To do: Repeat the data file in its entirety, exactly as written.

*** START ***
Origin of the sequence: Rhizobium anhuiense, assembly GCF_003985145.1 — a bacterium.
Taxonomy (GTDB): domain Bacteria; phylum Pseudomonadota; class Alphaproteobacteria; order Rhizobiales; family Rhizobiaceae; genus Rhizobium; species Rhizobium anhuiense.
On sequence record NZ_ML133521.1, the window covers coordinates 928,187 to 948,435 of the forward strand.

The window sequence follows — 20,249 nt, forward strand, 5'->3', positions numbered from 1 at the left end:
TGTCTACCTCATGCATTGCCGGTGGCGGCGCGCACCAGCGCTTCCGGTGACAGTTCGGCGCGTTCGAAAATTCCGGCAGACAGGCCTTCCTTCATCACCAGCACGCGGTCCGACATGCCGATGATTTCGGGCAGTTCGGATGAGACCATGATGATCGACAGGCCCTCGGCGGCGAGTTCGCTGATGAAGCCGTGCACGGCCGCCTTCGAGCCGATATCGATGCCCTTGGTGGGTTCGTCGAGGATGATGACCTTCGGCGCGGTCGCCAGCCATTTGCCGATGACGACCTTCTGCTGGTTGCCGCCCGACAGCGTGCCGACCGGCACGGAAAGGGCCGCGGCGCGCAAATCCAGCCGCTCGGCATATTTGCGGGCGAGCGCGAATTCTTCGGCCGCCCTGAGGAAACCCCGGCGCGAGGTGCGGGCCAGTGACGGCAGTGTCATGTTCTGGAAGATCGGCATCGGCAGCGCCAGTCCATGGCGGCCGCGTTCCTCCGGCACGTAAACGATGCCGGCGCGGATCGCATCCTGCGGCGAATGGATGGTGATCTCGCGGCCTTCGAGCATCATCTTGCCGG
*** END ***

Origin of the sequence: Rhizobium anhuiense, assembly GCF_003985145.1 — a bacterium.
Taxonomy (GTDB): domain Bacteria; phylum Pseudomonadota; class Alphaproteobacteria; order Rhizobiales; family Rhizobiaceae; genus Rhizobium; species Rhizobium anhuiense.
On sequence record NZ_ML133521.1, the window covers coordinates 928,187 to 948,435 of the forward strand.

The window sequence follows — 20,249 nt, forward strand, 5'->3', positions numbered from 1 at the left end:
TGTCTACCTCATGCATTGCCGGTGGCGGCGCGCACCAGCGCTTCCGGTGACAGTTCGGCGCGTTCGAAAATTCCGGCAGACAGGCCTTCCTTCATCACCAGCACGCGGTCCGACATGCCGATGATTTCGGGCAGTTCGGATGAGACCATGATGATCGACAGGCCCTCGGCGGCGAGTTCGCTGATGAAGCCGTGCACGGCCGCCTTCGAGCCGATATCGATGCCCTTGGTGGGTTCGTCGAGGATGATGACCTTCGGCGCGGTCGCCAGCCATTTGCCGATGACGACCTTCTGCTGGTTGCCGCCCGACAGCGTGCCGACCGGCACGGAAAGGGCCGCGGCGCGCAAATCCAGCCGCTCGGCATATTTGCGGGCGAGCGCGAATTCTTCGGCCGCCCTGAGGAAACCCCGGCGCGAGGTGCGGGCCAGTGACGGCAGTGTCATGTTCTGGAAGATCGGCATCGGCAGCGCCAGTCCATGGCGGCCGCGTTCCTCCGGCACGTAAACGATGCCGGCGCGGATCGCATCCTGCGGCGAATGGATGGTGATCTCGCGGCCTTCGAGCATCATCTTGCCGG